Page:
What People Think

Some of the people who embrace Never Counted Out and believe artists empowering at-risk youth is significant and life changing!

“Because it gives them a voice, it lets them be heard, and of all kids, of all of us, they need it the most. And because we need it, too. I want to hear the magic that is in their hearts and minds. I’m willing to donate time because if every author gives an hour we can help unlock a lot of what’s out there–pain, joy, and hope.”
Kathy Erskine, National Book Award Winner for Mockingbird


A.S. King Supports Never Counted Out!

A.S. King Supports Never Counted Out!


“Never Counted Out is a movement that refuses to ignore the youth in our culture who have been ignored the most. What good can come from encouraging at-risk youth to write and create art? A shift. Giving power to the powerless–power over their own stories and voices–causes a change. It is a clear message that says: What you have to say is important. It facilitates change within those individuals, within their communities and will forever serve them in positive ways.”
A.S. King, Michael A. Printz Honoree for Please Ignore Vera Dietz





Margarita Engle listens to a child’s poem. Photo by Freddie Gladdis


“During one’s teen years, a single encounter with hope can make all the difference in the world. One conversation with an adult who cares. One shared experience. One innermost emotion expressed through poetry or any other creative outlet. One way of knowing that you’re not alone. Imagine a future where every teen receives many opportunities to experience hope!”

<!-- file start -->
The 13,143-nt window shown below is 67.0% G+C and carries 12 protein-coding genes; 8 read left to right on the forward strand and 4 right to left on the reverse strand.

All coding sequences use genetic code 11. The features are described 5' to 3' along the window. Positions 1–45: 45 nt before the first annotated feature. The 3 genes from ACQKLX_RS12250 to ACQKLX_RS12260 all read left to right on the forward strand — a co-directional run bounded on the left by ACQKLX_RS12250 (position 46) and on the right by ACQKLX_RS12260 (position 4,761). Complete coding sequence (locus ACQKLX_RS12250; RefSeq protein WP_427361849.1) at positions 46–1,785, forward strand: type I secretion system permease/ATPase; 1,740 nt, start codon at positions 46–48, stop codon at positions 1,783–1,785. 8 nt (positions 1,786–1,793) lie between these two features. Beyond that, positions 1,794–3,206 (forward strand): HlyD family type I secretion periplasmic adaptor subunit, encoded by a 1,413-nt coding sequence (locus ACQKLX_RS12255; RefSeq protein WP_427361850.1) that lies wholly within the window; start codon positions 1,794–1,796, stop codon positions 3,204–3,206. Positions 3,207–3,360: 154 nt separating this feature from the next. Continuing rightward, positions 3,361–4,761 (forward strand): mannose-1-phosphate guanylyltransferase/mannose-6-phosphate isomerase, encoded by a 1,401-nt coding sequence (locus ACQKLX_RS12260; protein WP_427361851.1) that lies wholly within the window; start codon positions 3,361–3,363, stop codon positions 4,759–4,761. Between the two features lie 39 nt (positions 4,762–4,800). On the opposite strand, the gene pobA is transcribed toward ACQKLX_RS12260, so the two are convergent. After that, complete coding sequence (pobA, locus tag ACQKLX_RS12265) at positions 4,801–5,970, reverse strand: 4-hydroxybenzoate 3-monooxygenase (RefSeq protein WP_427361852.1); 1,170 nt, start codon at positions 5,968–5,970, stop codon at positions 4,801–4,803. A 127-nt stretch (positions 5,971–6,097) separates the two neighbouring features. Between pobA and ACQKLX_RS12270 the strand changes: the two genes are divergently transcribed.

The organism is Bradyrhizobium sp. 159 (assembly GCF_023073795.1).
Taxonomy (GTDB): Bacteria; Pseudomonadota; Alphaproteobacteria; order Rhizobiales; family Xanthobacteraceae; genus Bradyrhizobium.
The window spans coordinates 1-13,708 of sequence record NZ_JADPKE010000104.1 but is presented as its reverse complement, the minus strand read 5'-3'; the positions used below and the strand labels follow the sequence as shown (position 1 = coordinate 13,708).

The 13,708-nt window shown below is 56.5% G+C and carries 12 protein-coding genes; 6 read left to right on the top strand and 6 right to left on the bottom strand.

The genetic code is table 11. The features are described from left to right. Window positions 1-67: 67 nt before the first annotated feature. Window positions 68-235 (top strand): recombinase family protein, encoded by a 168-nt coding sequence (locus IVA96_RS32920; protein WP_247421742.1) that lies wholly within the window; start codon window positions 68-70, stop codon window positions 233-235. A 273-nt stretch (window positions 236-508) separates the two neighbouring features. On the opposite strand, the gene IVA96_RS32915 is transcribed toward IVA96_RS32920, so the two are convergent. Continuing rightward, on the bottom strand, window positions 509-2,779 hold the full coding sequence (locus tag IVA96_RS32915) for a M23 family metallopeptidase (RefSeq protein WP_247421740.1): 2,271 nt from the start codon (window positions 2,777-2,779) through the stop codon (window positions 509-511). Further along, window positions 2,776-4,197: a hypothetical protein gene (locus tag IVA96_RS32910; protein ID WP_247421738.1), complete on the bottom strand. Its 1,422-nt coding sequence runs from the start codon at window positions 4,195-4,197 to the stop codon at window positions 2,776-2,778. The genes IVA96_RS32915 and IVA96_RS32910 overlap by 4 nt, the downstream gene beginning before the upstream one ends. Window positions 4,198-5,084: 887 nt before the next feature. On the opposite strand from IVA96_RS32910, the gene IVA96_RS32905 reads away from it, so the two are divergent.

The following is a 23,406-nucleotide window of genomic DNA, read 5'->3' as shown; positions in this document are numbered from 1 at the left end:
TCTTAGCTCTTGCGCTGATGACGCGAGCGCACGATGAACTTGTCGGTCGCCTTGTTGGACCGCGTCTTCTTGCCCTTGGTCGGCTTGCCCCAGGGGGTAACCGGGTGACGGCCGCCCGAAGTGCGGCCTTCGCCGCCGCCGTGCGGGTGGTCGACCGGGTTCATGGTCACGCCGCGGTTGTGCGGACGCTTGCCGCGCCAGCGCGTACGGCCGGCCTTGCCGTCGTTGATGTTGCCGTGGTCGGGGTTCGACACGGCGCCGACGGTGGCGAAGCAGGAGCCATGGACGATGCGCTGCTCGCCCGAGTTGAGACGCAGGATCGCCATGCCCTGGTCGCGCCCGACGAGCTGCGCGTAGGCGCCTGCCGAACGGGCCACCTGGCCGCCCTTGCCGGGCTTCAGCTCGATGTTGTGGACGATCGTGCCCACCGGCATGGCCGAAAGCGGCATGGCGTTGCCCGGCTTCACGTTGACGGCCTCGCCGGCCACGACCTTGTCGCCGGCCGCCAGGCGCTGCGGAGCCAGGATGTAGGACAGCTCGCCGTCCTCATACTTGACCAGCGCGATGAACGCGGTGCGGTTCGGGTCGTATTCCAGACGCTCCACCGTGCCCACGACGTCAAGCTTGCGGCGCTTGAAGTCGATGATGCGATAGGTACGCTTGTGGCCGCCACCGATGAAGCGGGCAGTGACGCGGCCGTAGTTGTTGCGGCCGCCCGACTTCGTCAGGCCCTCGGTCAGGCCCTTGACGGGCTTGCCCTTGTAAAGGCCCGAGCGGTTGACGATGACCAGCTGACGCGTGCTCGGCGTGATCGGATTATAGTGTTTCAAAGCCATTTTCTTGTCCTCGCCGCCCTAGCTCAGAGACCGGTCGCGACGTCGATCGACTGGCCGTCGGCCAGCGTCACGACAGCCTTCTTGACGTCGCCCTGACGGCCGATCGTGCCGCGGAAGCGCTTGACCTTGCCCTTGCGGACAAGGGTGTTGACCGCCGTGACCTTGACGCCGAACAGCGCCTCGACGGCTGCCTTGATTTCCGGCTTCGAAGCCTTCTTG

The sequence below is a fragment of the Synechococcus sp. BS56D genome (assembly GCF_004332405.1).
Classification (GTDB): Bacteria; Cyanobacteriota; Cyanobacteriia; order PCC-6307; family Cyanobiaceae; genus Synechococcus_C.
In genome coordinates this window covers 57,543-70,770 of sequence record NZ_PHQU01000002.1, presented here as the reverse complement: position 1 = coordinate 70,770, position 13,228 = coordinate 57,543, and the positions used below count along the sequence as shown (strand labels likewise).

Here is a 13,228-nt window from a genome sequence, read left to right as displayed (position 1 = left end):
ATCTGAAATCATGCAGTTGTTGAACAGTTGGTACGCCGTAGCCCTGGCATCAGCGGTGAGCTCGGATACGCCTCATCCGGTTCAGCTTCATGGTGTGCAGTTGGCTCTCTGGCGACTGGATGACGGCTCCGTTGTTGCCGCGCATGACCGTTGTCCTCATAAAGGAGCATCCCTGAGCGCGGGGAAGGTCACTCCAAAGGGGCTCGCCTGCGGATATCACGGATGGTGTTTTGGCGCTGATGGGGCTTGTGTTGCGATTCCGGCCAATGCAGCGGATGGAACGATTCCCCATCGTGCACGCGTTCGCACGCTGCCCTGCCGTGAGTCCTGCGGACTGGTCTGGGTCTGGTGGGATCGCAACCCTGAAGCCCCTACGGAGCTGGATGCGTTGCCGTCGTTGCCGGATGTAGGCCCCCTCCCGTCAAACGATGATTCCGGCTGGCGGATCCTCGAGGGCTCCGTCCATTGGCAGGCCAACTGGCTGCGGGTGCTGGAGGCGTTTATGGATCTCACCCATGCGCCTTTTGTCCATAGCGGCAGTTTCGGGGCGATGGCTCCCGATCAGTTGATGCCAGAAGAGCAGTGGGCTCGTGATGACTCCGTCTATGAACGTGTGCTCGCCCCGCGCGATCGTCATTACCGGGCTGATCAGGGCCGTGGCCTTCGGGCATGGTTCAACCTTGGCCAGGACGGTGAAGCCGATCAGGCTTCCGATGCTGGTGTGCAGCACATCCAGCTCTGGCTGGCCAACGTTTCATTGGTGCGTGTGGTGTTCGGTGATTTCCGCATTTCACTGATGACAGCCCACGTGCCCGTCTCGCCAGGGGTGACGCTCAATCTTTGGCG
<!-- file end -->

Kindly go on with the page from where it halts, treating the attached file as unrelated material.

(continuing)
Margarita Engle, Newbery Honor Award for The Surrender Tree


“It’s simple: art is about connecting with people. And when there’s no one to connect with, one is rarely left inspired. By listening to kids and urging them to create, you’re not only connecting with them, you’re allowing them to connect with the rest of the world through their art.”
Matt Roeser, Senior Designer, Candlewick Press

“Connecting youth with art, lots of arts, in a variety of formats and styles is so important to giving them a voice and the assurance that their voice will be heard. Teens don’t always feel comfortable in the formal environment of our library building. Inviting them in to take part in a creative opportunity is an entirely different thing. The initial shock of being in the space is quickly replaced with the wonder at what is in front of them. A painting? A drawing? A real live author? These can be foreign objects in the life of a teen. To be able to expose teens to these things, and to show them the opportunity that exists around them, and to introduce them to someone who is doing it. That is the stuff that turns dreams into reality.”
Amy Rhilinger, Librarian, Attleboro Public Library

“To me the most compelling part of working with “at-risk” kids is that you help young people stay connected not only to their sense of self right now but also to their hopes about who they will be later on. No one should grow up without that light.”
Meg Medina, Pura Belpre Award 2014 for Yaqui Delgado Wants To Kick Your Ass